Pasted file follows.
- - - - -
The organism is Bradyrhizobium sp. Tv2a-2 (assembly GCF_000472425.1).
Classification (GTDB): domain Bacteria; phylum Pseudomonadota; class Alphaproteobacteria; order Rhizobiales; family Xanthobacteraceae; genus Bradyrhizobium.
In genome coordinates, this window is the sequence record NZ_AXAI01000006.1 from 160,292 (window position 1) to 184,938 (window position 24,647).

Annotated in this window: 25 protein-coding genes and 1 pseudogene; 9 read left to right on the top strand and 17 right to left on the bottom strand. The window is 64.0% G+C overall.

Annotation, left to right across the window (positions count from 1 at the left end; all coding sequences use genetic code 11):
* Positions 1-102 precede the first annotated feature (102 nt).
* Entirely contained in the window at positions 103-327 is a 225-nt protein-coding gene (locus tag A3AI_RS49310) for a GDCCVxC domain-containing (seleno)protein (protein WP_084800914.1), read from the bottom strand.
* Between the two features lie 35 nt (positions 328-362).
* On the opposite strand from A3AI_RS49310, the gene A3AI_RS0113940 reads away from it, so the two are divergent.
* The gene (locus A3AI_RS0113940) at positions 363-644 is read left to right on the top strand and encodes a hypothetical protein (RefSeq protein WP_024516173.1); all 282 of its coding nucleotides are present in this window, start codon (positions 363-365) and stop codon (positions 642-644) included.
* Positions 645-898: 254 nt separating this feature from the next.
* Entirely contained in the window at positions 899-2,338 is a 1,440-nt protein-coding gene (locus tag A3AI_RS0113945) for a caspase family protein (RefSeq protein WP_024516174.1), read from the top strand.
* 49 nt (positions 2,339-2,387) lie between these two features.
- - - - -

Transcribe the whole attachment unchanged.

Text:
The organism is Bradyrhizobium sp. Tv2a-2 (assembly GCF_000472425.1).
Classification (GTDB): domain Bacteria; phylum Pseudomonadota; class Alphaproteobacteria; order Rhizobiales; family Xanthobacteraceae; genus Bradyrhizobium.
In genome coordinates, this window is the sequence record NZ_AXAI01000006.1 from 160,292 (window position 1) to 184,938 (window position 24,647).

Annotated in this window: 25 protein-coding genes and 1 pseudogene; 9 read left to right on the top strand and 17 right to left on the bottom strand. The window is 64.0% G+C overall.

Annotation, left to right across the window (positions count from 1 at the left end; all coding sequences use genetic code 11):
* Positions 1-102 precede the first annotated feature (102 nt).
* Entirely contained in the window at positions 103-327 is a 225-nt protein-coding gene (locus tag A3AI_RS49310) for a GDCCVxC domain-containing (seleno)protein (protein WP_084800914.1), read from the bottom strand.
* Between the two features lie 35 nt (positions 328-362).
* On the opposite strand from A3AI_RS49310, the gene A3AI_RS0113940 reads away from it, so the two are divergent.
* The gene (locus A3AI_RS0113940) at positions 363-644 is read left to right on the top strand and encodes a hypothetical protein (RefSeq protein WP_024516173.1); all 282 of its coding nucleotides are present in this window, start codon (positions 363-365) and stop codon (positions 642-644) included.
* Positions 645-898: 254 nt separating this feature from the next.
* Entirely contained in the window at positions 899-2,338 is a 1,440-nt protein-coding gene (locus tag A3AI_RS0113945) for a caspase family protein (RefSeq protein WP_024516174.1), read from the top strand.
* 49 nt (positions 2,339-2,387) lie between these two features.